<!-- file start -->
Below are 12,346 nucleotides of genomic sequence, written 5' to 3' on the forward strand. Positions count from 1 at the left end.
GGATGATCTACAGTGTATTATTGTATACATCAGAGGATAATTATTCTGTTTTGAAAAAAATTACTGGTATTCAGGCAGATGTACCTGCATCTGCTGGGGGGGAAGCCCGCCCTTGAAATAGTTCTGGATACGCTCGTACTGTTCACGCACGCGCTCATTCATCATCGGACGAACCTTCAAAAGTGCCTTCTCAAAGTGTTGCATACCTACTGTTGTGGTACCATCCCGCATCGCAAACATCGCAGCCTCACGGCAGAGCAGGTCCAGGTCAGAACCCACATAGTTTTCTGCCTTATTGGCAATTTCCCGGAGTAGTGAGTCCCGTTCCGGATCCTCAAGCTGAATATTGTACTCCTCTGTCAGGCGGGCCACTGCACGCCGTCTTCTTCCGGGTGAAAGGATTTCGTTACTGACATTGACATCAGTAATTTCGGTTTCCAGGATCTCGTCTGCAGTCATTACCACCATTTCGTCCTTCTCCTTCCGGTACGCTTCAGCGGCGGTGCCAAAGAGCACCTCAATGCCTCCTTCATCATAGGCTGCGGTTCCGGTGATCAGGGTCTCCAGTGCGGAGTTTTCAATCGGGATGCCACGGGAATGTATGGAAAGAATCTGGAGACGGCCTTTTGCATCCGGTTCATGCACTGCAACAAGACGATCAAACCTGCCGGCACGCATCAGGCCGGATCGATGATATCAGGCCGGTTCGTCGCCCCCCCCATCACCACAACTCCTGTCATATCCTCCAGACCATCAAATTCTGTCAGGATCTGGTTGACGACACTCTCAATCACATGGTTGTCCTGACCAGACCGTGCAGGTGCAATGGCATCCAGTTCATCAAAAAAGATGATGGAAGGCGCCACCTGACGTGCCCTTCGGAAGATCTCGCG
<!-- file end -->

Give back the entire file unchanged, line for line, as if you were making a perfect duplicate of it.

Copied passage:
Below are 12,346 nucleotides of genomic sequence, written 5' to 3' on the forward strand. Positions count from 1 at the left end.
GGATGATCTACAGTGTATTATTGTATACATCAGAGGATAATTATTCTGTTTTGAAAAAAATTACTGGTATTCAGGCAGATGTACCTGCATCTGCTGGGGGGGAAGCCCGCCCTTGAAATAGTTCTGGATACGCTCGTACTGTTCACGCACGCGCTCATTCATCATCGGACGAACCTTCAAAAGTGCCTTCTCAAAGTGTTGCATACCTACTGTTGTGGTACCATCCCGCATCGCAAACATCGCAGCCTCACGGCAGAGCAGGTCCAGGTCAGAACCCACATAGTTTTCTGCCTTATTGGCAATTTCCCGGAGTAGTGAGTCCCGTTCCGGATCCTCAAGCTGAATATTGTACTCCTCTGTCAGGCGGGCCACTGCACGCCGTCTTCTTCCGGGTGAAAGGATTTCGTTACTGACATTGACATCAGTAATTTCGGTTTCCAGGATCTCGTCTGCAGTCATTACCACCATTTCGTCCTTCTCCTTCCGGTACGCTTCAGCGGCGGTGCCAAAGAGCACCTCAATGCCTCCTTCATCATAGGCTGCGGTTCCGGTGATCAGGGTCTCCAGTGCGGAGTTTTCAATCGGGATGCCACGGGAATGTATGGAAAGAATCTGGAGACGGCCTTTTGCATCCGGTTCATGCACTGCAACAAGACGATCAAACCTGCCGGCACGCATCAGGCCGGATCGATGATATCAGGCCGGTTCGTCGCCCCCCCCATCACCACAACTCCTGTCATATCCTCCAGACCATCAAATTCTGTCAGGATCTGGTTGACGACACTCTCAATCACATGGTTGTCCTGACCAGACCGTGCAGGTGCAATGGCATCCAGTTCATCAAAAAAGATGATGGAAGGCGCCACCTGACGTGCCCTTCGGAAGATCTCGCG